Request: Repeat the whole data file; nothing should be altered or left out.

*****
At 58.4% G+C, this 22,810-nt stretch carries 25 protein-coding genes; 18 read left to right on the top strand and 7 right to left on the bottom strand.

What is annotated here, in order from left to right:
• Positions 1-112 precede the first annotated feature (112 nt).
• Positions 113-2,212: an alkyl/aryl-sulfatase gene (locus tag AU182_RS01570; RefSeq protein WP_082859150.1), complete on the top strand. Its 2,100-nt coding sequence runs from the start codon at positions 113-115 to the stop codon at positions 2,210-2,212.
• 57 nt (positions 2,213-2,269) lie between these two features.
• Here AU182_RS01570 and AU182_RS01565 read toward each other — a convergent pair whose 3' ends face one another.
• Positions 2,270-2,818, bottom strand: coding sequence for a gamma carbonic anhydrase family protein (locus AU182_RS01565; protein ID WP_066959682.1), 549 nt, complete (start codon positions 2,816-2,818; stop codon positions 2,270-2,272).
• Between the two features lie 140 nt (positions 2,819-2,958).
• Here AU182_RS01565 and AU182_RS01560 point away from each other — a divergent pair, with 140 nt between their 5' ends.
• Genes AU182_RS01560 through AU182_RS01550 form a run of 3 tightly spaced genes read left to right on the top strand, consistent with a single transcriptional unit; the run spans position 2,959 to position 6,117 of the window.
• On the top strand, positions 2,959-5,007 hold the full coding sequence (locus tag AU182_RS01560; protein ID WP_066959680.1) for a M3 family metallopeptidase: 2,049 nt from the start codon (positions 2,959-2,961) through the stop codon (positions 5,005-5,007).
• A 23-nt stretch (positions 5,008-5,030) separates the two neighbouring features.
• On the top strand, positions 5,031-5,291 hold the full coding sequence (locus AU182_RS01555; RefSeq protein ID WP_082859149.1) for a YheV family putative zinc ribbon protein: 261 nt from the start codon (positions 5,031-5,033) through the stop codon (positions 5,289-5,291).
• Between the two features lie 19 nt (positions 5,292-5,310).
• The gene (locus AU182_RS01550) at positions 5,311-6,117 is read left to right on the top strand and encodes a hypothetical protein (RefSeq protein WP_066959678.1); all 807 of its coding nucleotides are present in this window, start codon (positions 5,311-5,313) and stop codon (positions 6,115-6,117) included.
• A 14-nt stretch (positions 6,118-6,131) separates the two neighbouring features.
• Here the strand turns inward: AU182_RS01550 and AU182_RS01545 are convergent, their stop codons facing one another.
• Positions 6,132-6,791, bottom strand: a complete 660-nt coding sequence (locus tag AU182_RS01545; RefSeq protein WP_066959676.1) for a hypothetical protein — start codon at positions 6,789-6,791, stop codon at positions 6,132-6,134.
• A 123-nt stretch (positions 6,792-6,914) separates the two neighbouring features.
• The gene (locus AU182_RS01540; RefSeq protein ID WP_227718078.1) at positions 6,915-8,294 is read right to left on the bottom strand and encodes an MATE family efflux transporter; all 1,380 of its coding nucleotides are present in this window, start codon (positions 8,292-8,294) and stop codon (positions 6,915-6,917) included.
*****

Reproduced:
At 58.4% G+C, this 22,810-nt stretch carries 25 protein-coding genes; 18 read left to right on the top strand and 7 right to left on the bottom strand.

What is annotated here, in order from left to right:
• Positions 1-112 precede the first annotated feature (112 nt).
• Positions 113-2,212: an alkyl/aryl-sulfatase gene (locus tag AU182_RS01570; RefSeq protein WP_082859150.1), complete on the top strand. Its 2,100-nt coding sequence runs from the start codon at positions 113-115 to the stop codon at positions 2,210-2,212.
• 57 nt (positions 2,213-2,269) lie between these two features.
• Here AU182_RS01570 and AU182_RS01565 read toward each other — a convergent pair whose 3' ends face one another.
• Positions 2,270-2,818, bottom strand: coding sequence for a gamma carbonic anhydrase family protein (locus AU182_RS01565; protein ID WP_066959682.1), 549 nt, complete (start codon positions 2,816-2,818; stop codon positions 2,270-2,272).
• Between the two features lie 140 nt (positions 2,819-2,958).
• Here AU182_RS01565 and AU182_RS01560 point away from each other — a divergent pair, with 140 nt between their 5' ends.
• Genes AU182_RS01560 through AU182_RS01550 form a run of 3 tightly spaced genes read left to right on the top strand, consistent with a single transcriptional unit; the run spans position 2,959 to position 6,117 of the window.
• On the top strand, positions 2,959-5,007 hold the full coding sequence (locus tag AU182_RS01560; protein ID WP_066959680.1) for a M3 family metallopeptidase: 2,049 nt from the start codon (positions 2,959-2,961) through the stop codon (positions 5,005-5,007).
• A 23-nt stretch (positions 5,008-5,030) separates the two neighbouring features.
• On the top strand, positions 5,031-5,291 hold the full coding sequence (locus AU182_RS01555; RefSeq protein ID WP_082859149.1) for a YheV family putative zinc ribbon protein: 261 nt from the start codon (positions 5,031-5,033) through the stop codon (positions 5,289-5,291).
• Between the two features lie 19 nt (positions 5,292-5,310).
• The gene (locus AU182_RS01550) at positions 5,311-6,117 is read left to right on the top strand and encodes a hypothetical protein (RefSeq protein WP_066959678.1); all 807 of its coding nucleotides are present in this window, start codon (positions 5,311-5,313) and stop codon (positions 6,115-6,117) included.
• A 14-nt stretch (positions 6,118-6,131) separates the two neighbouring features.
• Here the strand turns inward: AU182_RS01550 and AU182_RS01545 are convergent, their stop codons facing one another.
• Positions 6,132-6,791, bottom strand: a complete 660-nt coding sequence (locus tag AU182_RS01545; RefSeq protein WP_066959676.1) for a hypothetical protein — start codon at positions 6,789-6,791, stop codon at positions 6,132-6,134.
• A 123-nt stretch (positions 6,792-6,914) separates the two neighbouring features.
• The gene (locus AU182_RS01540; RefSeq protein ID WP_227718078.1) at positions 6,915-8,294 is read right to left on the bottom strand and encodes an MATE family efflux transporter; all 1,380 of its coding nucleotides are present in this window, start codon (positions 8,292-8,294) and stop codon (positions 6,915-6,917) included.